If you’ve ever pondered how the Earth and Moon might look from a distance of three million kilometers (1.9 million miles), then wonder no more, as the Japanese Aerospace eXploration Agency’s (JAXA) Hayabusa 2 asteroid explorer has managed to capture an incredible image of the two bodies in a single shot.
Taken on November 26, the image was recorded by the vessel’s optical navigation telephoto camera (ONC-T), and shows most of the Earth’s eastern hemisphere, with the Moon in orbit as if suspended by an enormous celestial rope.
Hayabusa 2 was launched on December 3, 2014, and is currently performing a swing-by of the Earth before heading off to an asteroid called Ryugu, where it will collect samples that researchers hope will provide clues regarding the “origin and evolution” of the Solar System. It is expected to reach its closest point to Earth at 19.07 JST (09:07 EST) on December 3 – a year to the day after its launch.
Ryugu is a C-type asteroid, so named due to the large quantities of carbon molecules it contains. Other types of asteroids include S-type – which are predominantly stony – and the metallic M-type. C-types are considered particularly useful to researchers since they harbor organic and hydrated minerals – meaning they contain water – and are thought of as particularly “primordial.” As such, they potentially hold clues as to the origins of life on Earth, as well as the structure and formation of the earliest components of the Solar System.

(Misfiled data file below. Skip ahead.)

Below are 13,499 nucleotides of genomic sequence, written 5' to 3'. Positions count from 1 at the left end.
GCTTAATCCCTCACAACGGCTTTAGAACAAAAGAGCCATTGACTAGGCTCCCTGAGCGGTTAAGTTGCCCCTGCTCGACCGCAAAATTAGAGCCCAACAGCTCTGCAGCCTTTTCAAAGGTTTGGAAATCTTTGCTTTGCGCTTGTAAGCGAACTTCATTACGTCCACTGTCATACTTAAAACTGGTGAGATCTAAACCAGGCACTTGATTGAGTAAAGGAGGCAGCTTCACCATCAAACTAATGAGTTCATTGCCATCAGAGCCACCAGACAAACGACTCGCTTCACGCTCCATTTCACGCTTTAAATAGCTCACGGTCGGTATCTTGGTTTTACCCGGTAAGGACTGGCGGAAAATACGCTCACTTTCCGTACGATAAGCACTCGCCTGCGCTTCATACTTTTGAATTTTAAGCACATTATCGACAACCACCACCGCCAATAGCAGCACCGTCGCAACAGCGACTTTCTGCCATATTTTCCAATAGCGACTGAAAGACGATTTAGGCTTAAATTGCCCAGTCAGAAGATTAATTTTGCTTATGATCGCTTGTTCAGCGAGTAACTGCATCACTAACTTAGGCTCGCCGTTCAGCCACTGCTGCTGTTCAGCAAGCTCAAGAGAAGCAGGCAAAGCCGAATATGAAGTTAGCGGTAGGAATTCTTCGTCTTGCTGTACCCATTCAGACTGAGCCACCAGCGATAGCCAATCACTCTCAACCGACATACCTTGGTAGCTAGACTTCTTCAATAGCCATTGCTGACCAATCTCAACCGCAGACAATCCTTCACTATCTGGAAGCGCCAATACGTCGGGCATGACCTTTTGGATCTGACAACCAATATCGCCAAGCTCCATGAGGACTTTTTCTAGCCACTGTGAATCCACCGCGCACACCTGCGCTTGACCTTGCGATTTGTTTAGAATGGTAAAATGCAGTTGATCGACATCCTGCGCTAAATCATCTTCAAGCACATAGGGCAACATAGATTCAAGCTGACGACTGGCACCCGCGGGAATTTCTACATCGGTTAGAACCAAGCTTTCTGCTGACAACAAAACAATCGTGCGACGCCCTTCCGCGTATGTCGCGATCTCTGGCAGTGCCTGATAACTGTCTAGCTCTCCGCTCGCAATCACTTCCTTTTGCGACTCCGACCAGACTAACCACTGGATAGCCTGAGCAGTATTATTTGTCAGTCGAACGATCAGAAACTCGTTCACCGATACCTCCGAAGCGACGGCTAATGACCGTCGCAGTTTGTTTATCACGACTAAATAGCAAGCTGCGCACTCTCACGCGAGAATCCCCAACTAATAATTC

Speaking before the launch of Hayabusa 2, Yasuhiko Takagi of Aichi Toho University – who has been working on the project – stated that “minerals and seawater which form the Earth, as well as materials for life, are believed to be strongly connected [to] the primitive solar nebula in the early solar system. We expect to clarify the origin of life by analyzing samples acquired from a primordial celestial body.”